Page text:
Anzecc Gl National Koala Conservation Strategy 199801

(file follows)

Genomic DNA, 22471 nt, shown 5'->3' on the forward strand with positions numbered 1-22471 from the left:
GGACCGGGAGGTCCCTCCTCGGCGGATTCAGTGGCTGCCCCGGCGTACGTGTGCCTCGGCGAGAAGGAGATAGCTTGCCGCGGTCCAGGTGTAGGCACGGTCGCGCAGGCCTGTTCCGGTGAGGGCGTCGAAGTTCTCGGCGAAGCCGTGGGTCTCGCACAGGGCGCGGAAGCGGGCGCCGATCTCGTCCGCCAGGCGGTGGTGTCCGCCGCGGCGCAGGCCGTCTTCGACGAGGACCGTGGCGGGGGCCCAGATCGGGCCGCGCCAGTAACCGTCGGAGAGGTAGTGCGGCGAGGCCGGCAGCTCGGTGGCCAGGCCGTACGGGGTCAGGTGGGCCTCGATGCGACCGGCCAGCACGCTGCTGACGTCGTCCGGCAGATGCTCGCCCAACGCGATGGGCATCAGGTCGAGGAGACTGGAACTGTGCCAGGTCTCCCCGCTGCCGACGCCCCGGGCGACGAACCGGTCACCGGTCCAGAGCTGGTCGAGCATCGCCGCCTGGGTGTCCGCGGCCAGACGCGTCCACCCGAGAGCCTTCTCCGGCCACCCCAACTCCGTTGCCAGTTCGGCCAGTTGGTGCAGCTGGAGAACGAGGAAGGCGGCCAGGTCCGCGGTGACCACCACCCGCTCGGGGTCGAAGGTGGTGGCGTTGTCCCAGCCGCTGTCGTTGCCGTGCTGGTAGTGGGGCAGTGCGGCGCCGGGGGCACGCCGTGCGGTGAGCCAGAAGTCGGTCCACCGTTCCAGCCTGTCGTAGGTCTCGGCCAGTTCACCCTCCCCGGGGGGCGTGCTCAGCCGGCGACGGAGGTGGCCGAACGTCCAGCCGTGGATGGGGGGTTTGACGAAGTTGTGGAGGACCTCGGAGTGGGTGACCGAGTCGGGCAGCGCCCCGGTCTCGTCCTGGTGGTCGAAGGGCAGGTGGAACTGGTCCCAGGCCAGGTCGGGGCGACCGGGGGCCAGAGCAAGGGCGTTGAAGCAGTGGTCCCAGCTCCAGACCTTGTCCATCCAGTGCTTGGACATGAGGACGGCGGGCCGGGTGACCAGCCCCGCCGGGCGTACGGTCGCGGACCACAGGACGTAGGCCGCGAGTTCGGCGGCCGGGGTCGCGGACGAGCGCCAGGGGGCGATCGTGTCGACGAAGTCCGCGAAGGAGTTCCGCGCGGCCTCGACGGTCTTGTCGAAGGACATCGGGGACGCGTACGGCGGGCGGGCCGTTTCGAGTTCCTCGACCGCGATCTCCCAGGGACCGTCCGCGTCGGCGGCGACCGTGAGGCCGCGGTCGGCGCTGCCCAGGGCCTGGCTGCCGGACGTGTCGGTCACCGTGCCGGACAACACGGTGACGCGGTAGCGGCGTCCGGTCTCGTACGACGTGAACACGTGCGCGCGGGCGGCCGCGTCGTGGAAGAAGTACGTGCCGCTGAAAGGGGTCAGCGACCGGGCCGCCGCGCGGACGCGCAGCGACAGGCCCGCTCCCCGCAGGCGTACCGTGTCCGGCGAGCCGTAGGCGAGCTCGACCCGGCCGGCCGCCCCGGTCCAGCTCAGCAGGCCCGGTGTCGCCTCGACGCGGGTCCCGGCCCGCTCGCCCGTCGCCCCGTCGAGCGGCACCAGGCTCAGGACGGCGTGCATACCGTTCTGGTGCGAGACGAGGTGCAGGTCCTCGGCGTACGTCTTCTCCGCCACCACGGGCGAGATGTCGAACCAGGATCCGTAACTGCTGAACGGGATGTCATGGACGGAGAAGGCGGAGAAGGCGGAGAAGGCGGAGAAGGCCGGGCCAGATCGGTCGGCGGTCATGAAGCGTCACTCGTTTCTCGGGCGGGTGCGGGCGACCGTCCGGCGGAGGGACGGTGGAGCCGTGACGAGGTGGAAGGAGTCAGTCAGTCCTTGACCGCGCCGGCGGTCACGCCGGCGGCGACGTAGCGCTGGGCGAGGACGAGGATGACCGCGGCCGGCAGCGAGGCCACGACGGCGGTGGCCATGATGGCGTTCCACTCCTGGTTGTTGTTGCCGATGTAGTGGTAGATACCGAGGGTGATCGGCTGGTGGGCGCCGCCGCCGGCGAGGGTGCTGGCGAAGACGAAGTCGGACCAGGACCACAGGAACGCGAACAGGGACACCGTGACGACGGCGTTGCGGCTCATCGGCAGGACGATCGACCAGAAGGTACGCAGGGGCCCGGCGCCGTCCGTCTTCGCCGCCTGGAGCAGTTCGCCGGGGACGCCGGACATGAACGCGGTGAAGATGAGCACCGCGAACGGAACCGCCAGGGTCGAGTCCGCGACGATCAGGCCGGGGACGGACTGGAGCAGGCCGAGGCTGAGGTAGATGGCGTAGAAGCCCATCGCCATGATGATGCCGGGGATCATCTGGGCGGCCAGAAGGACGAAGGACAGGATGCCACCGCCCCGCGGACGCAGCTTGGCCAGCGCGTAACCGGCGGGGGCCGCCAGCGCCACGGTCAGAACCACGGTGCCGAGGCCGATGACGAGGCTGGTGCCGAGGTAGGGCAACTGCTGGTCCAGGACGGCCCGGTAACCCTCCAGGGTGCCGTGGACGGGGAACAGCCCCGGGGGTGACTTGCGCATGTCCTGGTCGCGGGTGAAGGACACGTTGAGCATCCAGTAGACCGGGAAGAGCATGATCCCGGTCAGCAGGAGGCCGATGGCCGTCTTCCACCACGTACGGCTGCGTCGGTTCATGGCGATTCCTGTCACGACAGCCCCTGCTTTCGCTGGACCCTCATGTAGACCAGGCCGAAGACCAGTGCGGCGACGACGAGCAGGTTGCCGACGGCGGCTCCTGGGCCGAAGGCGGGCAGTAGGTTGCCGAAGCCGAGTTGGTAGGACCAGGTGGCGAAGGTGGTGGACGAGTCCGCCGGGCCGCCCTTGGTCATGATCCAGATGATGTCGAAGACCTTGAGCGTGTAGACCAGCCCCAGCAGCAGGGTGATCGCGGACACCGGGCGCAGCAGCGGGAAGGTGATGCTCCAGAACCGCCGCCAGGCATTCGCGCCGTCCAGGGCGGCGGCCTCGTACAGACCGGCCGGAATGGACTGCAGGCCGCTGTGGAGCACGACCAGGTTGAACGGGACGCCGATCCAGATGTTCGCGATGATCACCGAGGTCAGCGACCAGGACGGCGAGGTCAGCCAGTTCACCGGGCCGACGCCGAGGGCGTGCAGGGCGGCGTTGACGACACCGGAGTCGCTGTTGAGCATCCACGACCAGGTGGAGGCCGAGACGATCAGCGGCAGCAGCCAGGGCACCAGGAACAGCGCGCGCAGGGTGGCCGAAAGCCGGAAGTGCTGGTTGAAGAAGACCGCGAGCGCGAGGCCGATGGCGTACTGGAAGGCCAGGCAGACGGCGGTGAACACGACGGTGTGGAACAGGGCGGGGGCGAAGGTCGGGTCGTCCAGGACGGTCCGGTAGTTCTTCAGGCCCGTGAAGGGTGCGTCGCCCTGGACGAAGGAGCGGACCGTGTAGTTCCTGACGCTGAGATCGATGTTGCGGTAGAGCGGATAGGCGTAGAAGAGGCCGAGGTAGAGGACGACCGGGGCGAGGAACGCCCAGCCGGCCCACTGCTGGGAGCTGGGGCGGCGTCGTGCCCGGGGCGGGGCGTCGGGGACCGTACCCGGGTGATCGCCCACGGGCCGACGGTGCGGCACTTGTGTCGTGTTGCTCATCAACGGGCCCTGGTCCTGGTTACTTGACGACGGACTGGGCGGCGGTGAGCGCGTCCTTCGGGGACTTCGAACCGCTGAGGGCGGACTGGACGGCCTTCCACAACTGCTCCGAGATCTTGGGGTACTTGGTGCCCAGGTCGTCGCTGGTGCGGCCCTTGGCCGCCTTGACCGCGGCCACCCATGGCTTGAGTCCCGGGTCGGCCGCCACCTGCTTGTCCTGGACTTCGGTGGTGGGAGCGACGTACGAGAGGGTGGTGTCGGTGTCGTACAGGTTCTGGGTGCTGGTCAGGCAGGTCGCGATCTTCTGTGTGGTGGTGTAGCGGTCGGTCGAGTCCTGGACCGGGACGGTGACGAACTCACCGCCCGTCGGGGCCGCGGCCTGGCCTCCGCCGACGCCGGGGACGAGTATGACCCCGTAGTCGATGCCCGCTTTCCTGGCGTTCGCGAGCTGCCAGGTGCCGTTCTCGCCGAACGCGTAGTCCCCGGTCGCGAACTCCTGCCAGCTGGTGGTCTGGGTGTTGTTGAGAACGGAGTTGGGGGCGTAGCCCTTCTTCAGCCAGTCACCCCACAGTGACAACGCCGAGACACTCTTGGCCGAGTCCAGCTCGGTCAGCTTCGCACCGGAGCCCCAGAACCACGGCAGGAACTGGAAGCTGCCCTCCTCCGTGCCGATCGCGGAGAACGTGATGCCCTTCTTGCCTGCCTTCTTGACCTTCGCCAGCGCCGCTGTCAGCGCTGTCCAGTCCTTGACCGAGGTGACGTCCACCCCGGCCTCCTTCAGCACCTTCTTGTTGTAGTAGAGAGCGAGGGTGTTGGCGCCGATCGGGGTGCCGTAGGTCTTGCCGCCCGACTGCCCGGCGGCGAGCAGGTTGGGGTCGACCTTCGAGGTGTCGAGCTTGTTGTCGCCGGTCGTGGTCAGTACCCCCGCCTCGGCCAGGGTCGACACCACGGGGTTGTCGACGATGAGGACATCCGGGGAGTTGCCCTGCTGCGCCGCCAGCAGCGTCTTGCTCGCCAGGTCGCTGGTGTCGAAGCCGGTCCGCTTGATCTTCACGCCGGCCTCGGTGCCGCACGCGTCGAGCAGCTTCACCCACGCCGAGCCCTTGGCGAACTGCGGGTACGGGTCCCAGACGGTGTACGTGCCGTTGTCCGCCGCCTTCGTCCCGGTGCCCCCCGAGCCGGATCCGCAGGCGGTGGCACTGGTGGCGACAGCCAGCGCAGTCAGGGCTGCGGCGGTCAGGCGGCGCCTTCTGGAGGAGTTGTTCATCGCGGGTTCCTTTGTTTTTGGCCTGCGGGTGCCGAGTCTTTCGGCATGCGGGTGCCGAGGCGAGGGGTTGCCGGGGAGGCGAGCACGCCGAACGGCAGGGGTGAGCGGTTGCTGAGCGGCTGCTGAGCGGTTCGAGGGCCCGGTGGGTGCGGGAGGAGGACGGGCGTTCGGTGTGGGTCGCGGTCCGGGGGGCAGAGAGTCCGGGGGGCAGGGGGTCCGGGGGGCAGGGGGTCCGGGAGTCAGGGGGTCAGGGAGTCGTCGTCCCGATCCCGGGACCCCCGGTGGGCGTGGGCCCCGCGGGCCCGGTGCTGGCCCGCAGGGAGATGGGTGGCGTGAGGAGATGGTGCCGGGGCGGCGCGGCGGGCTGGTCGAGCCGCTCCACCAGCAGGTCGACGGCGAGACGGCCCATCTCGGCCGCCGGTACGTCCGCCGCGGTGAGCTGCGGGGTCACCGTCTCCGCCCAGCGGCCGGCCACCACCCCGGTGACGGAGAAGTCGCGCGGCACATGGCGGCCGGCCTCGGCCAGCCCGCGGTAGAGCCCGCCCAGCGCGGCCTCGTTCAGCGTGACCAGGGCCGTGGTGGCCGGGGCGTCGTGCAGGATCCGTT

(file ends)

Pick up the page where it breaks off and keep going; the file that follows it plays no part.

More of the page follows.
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    NATIONAL KOALA CONSERVATION STRATEGY JANUARY 1998  AUSTRALIAN AND NEW ZEALAND ENVIRONMENT AND CONSERVATION COUNCIL CONTENTS  National Koala Conservation Strategy 2   SUMMARY 3 FOREWORD 4 THE NEED FOR A NATIONAL STRATEGY 5 GOAL 8 RESOURCE IMPLICATIONS   9 GUIDING PRINCIPLES 9 OBJECTIVES 10 OBJECTIVE 1 10 OBJECTIVE 2 11 OBJECTIVE 3 12 OBJECTIVE 4 13 OBJECTIVE 5 13 OBJECTIVE 6 14  ACKNOWLEDGMENTS 14  National Koala Conservation Strategy 3 SUMMARY The koala is an important part of Australia’s natural and cultural heritage. While it is still relatively abundant and widespread on a national basis and does not meet national criteria for listing as endangered or vulnerable at this time, the koala is clearly declining in parts of its range and because of its cultural significance there is much public and scientific concern about its conservation. The  ANZECC National Koala Conservation Strategy has been prepared to deal with the many important management issues facing one of Australia’s most high profile species and aims to provide a national framework for the conservation of the koala in all States and Territories in which it naturally occurs. The conservation status of the koala varies across its range and so do the conservation issues. The Strategy outlines the range of management issues and sets out objectives and approaches for addressing them. The main management issues for koalas in the wild are identified as clearing, fragmentation and degradation of habitat, disease, natural disasters, roads, dogs and over-browsing. The objectives of the Strategy address conservation of koalas in their existing habitat, restoration of degraded habitat, the need to better understand the conservation biology of the koala, education, management of captive, sick or injured koalas and management of over-browsing. The conservation of the koala is a complex task requiring an integrated management approach including input from the community and from all levels of government. It is envisaged that the Strategy will be a dynamic document which will be reviewed and updated regularly by ANZECC.  National Koala Conservation Strategy 4  FOREWORD The koala is an important national symbol and one that arouses considerable public support, being the definitive “cute and cuddly” mammal. It is something of an Australian icon, particularly among international visitors. The koala is also an important component of Australia's biodiversity. Like many other native animals it has suffered declines due to the extensive habitat clearing and fragmentation which started with European settlement and which continues today. On a national basis the koala is not yet threatened with extinction, however, there is no doubt that it is declining and the time to act, to ensure that this does not happen, is now. Concern for the conservation of the species is not new. The koala has been in trouble before. In the early part of this century it became extinct in South Australia and there were severe declines in Victoria, New South Wales and Queensland, as a result of clearing and in combination with hunting, disease, fire and drought. At that time, concerns resulted in protective legislation and establishment of island colonies, which were then used to repopulate habitat in Victoria and South Australia. Protecting and managing koalas today is a complex task. Much of their habitat occurs on private land where there are many competing landuses for the remaining forest areas and the range of management issues is as varied and wide as the distribution of the koala. The need for a strategic approach to the management of koalas has become urgent, to assist managers and to maximise the effectiveness of conservation efforts. This Strategy has been developed jointly by the Commonwealth, States and Territories through the  Australian and New Zealand Environment and Conservation Council (ANZECC). It aims to provide a national framework for the conservation of koalas. The success of the Strategy will hinge on the participation of the community, conservation groups, local government authorities and researchers, working cooperatively with State and Commonwealth authorities. The issue of culling was considered in the development of the Strategy. Culling as a management tool was rejected by Ministers at the meeting of Council in May 1996. Similarly, the deliberate introduction of Chlamydia  to populations free of Chlamydia is not supported by the National Koala Network as a management tool for population control. Community ownership of this Strategy will be vital for its successful implementation. Accordingly, public comment was sought on the draft Strategy and submissions were considered by the National Koala Network in preparation of the final Strategy.   Deleted: ,
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